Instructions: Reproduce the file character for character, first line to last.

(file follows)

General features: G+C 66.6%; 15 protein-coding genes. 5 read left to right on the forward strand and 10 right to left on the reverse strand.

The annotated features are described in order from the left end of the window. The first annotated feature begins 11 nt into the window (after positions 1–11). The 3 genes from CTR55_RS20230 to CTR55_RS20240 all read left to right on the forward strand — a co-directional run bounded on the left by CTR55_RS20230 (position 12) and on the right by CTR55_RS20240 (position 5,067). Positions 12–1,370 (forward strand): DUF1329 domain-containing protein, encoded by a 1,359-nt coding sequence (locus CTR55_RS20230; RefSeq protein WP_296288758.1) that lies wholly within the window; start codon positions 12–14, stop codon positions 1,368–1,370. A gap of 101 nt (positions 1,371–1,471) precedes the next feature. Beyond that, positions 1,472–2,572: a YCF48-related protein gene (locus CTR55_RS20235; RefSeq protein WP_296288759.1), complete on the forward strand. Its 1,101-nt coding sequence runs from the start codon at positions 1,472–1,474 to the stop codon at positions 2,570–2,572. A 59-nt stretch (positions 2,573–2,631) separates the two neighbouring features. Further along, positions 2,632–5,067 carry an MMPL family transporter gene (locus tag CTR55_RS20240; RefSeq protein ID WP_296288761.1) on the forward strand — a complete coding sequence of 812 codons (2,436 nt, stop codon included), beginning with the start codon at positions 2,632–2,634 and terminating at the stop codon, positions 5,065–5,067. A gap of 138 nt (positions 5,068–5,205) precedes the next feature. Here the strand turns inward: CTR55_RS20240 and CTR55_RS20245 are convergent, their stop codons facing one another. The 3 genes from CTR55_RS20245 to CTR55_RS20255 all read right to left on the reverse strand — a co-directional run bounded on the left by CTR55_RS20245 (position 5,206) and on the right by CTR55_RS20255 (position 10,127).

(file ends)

General features: G+C 66.6%; 15 protein-coding genes. 5 read left to right on the forward strand and 10 right to left on the reverse strand.

The annotated features are described in order from the left end of the window. The first annotated feature begins 11 nt into the window (after positions 1–11). The 3 genes from CTR55_RS20230 to CTR55_RS20240 all read left to right on the forward strand — a co-directional run bounded on the left by CTR55_RS20230 (position 12) and on the right by CTR55_RS20240 (position 5,067). Positions 12–1,370 (forward strand): DUF1329 domain-containing protein, encoded by a 1,359-nt coding sequence (locus CTR55_RS20230; RefSeq protein WP_296288758.1) that lies wholly within the window; start codon positions 12–14, stop codon positions 1,368–1,370. A gap of 101 nt (positions 1,371–1,471) precedes the next feature. Beyond that, positions 1,472–2,572: a YCF48-related protein gene (locus CTR55_RS20235; RefSeq protein WP_296288759.1), complete on the forward strand. Its 1,101-nt coding sequence runs from the start codon at positions 1,472–1,474 to the stop codon at positions 2,570–2,572. A 59-nt stretch (positions 2,573–2,631) separates the two neighbouring features. Further along, positions 2,632–5,067 carry an MMPL family transporter gene (locus tag CTR55_RS20240; RefSeq protein ID WP_296288761.1) on the forward strand — a complete coding sequence of 812 codons (2,436 nt, stop codon included), beginning with the start codon at positions 2,632–2,634 and terminating at the stop codon, positions 5,065–5,067. A gap of 138 nt (positions 5,068–5,205) precedes the next feature. Here the strand turns inward: CTR55_RS20240 and CTR55_RS20245 are convergent, their stop codons facing one another. The 3 genes from CTR55_RS20245 to CTR55_RS20255 all read right to left on the reverse strand — a co-directional run bounded on the left by CTR55_RS20245 (position 5,206) and on the right by CTR55_RS20255 (position 10,127).